February 14, 2020

Risk Factors: Here Come the 10-K Coronavirus Disclosures. . .

Last month, I blogged about the first 10-K filing to include a coronavirus risk factor. As concerns about the virus’s economic impact have continued to grow, a total of 26 companies have included a risk factor or, in some cases, MD&A disclosure about the virus in their 10-K filings. This Audit Analytics blog reviews those disclosures.  Here’s an excerpt:

While the economic effects of the Wuhan coronavirus are still unknown, it makes sense that the majority of references to the disease have been included in the Risk Factors section of a company’s 10-K. Most of the language seen thus far discusses the uncertainty of the disease’s effects on global macroeconomic conditions, production capabilities, and decreases in international travel; this is similar language used surrounding other risk factors such as political unrest, natural disasters, and terrorism.

However, some companies have discussed the impact of the coronavirus in the Management’s Discussion & Analysis (MD&A) section of the 10-K, indicating that some companies expect to experience significant effects. For example, Carnival Corp [CCL] disclosed in their MD&A that the travel restrictions as a result of the outbreak could have a material impact on financial performance:

Fiscal Year 2020 Coronavirus Risk
In response to the ongoing coronavirus outbreak, China has implemented travel restrictions. As a result, we have suspended cruise operations from Chinese ports between January 25th and February 4th, canceling nine cruises. We also expect that travel restrictions will result in cancellations from Chinese fly-cruise guests booked on cruises embarking in ports outside China… If the travel restrictions in China continue until the end of February, we estimate that this will further impact our financial performance by an additional $0.05 to $0.06 per share… If these travel restrictions continue for an extended period of time, they could have a material impact on our financial performance.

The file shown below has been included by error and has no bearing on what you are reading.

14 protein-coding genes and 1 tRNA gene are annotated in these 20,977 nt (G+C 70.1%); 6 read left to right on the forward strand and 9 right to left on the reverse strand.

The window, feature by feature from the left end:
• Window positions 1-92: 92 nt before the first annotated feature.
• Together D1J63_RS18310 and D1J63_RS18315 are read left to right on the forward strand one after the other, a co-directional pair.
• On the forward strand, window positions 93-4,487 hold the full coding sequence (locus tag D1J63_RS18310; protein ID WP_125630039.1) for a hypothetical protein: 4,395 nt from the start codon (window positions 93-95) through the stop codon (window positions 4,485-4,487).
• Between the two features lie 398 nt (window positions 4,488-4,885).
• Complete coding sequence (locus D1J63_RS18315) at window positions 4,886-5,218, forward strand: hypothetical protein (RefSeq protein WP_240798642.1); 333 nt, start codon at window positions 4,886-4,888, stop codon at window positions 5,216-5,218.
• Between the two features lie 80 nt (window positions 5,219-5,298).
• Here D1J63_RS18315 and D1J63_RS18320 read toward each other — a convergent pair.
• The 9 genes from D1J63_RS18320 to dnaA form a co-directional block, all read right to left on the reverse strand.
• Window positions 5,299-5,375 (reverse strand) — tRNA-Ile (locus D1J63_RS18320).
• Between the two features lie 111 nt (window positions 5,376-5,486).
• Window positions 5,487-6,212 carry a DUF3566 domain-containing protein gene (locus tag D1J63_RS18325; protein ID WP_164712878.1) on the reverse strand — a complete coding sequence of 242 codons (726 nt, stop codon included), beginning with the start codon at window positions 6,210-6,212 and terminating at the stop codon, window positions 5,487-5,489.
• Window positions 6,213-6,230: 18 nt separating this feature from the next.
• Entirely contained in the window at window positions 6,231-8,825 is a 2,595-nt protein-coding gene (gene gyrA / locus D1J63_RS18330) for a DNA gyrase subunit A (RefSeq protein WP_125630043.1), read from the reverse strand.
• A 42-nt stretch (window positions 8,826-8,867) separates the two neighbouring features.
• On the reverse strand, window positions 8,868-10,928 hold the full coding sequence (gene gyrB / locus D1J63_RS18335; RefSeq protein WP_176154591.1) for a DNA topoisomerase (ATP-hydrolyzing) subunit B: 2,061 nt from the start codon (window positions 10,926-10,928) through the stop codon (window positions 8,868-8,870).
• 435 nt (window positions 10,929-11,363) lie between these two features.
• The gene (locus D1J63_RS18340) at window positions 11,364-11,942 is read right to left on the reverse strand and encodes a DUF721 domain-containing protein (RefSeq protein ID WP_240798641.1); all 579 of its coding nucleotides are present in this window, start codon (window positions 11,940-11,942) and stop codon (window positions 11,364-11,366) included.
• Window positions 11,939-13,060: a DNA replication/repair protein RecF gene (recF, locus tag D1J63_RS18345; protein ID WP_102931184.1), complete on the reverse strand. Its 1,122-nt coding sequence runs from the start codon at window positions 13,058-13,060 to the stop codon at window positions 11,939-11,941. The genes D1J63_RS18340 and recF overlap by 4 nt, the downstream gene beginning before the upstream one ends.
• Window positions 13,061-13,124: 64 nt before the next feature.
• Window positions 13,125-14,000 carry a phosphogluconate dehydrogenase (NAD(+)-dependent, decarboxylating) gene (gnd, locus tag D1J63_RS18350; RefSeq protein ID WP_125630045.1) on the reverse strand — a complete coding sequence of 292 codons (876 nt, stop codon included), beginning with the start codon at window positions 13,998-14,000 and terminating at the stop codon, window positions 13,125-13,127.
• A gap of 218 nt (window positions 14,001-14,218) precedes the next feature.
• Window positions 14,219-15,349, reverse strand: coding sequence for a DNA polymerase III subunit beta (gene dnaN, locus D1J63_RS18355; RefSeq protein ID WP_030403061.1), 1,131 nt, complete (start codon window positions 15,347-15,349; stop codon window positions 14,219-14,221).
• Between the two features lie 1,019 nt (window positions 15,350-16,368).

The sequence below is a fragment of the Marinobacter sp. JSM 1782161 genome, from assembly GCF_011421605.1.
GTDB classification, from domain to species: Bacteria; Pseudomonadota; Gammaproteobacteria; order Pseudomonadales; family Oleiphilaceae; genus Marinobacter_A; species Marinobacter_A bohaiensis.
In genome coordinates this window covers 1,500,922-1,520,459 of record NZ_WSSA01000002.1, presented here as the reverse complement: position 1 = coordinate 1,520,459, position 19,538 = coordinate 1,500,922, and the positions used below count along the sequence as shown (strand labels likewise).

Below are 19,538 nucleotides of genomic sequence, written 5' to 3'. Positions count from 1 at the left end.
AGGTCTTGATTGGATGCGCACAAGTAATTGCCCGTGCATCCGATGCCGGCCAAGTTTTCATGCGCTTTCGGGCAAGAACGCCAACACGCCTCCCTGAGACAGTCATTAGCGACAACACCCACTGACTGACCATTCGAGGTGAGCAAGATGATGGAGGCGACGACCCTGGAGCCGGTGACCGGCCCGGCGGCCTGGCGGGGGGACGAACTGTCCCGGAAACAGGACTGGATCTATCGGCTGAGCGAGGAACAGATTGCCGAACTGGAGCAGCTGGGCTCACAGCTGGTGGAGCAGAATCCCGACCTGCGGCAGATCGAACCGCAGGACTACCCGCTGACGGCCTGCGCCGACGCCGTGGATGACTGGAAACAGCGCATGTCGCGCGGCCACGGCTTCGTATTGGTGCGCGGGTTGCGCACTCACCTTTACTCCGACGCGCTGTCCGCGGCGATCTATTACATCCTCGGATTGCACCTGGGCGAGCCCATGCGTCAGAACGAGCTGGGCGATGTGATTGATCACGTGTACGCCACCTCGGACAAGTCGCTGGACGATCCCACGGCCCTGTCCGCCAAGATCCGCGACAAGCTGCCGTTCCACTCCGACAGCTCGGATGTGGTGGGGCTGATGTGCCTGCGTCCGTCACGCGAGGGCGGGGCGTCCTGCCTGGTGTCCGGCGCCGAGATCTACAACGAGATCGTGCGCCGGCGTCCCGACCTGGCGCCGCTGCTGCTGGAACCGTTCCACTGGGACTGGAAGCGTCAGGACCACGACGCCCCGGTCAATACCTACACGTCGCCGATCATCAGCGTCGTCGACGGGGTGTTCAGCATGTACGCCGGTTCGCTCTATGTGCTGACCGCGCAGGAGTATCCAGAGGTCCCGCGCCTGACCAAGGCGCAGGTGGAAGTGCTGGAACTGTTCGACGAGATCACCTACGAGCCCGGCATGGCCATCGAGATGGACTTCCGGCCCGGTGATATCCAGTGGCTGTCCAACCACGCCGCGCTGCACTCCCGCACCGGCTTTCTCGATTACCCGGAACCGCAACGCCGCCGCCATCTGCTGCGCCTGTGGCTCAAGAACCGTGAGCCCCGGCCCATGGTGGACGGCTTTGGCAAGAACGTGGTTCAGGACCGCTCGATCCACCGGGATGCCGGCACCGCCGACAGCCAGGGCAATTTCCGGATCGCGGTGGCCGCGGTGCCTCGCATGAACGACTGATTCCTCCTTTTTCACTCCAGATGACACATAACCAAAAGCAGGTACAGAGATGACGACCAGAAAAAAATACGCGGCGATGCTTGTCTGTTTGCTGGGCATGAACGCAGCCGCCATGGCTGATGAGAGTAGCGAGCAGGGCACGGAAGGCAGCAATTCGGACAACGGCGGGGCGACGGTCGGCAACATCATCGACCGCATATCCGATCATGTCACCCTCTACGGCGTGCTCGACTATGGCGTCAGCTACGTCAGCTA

Other companies that have mentioned coronavirus in the MD&A section include Mondelez International, Inc. [MDLZ], Mettler-Toledo International, Inc. [MTD], and Las Vegas Sands Corp. [LVS].

If you’re looking for disclosure precedent (who isn’t?), the blog names all 26 companies that have included 10-K disclosure about the coronavirus to date. And to demonstrate that there’s nothing new under the sun, the blog also includes a chart with the number of companies that included 10-K disclosure about other recent international public health emergencies.

Board Recruitment: Want Diverse Candidates? Climb Down the Org Chart

This Bloomberg BusinessWeek article says that companies looking to enhance the gender diversity of their boards would be wise to look further down the org chart than has traditionally been the case when looking for potential directors. That’s because while many big companies are reining in CEO participation in outside boards, some are actively encouraging less senior execs to obtain board positions:

Outside corporate board gigs are a classic perk of being a chief executive officer. The side jobs offer extra pay, as well as a way to network—perhaps for the next big job. But all those top bosses filling up directors’ seats has a predictable effect. Since CEOs are an overwhelmingly white, male bunch, they tend to reinforce the lack of diversity on corporate boards.

That makes a push by Marriott International Inc. to get lower-level executives to join boards a bigger deal than it might seem. CEO Arne Sorenson says his aim is to give the hotel company’s rising stars valuable experience. Incidentally, though, of the five who have found board positions, three are women and one is a black man. The same trend is showing up at other large U.S. companies. Among the 10 companies with the most employees serving on other boards, the executives with directorships are overwhelmingly women or people of color, according to data compiled by Bloomberg.

The article points out that while Marriott’s effort to promote board participation doesn’t have a diversity goal, executives who aren’t white males are more in demand for board slots.

Transcript: “Cybersecurity Due Diligence in M&A”

We have posted the transcript for our recent webcast: “Cybersecurity Due Diligence in M&A.”

John Jenkins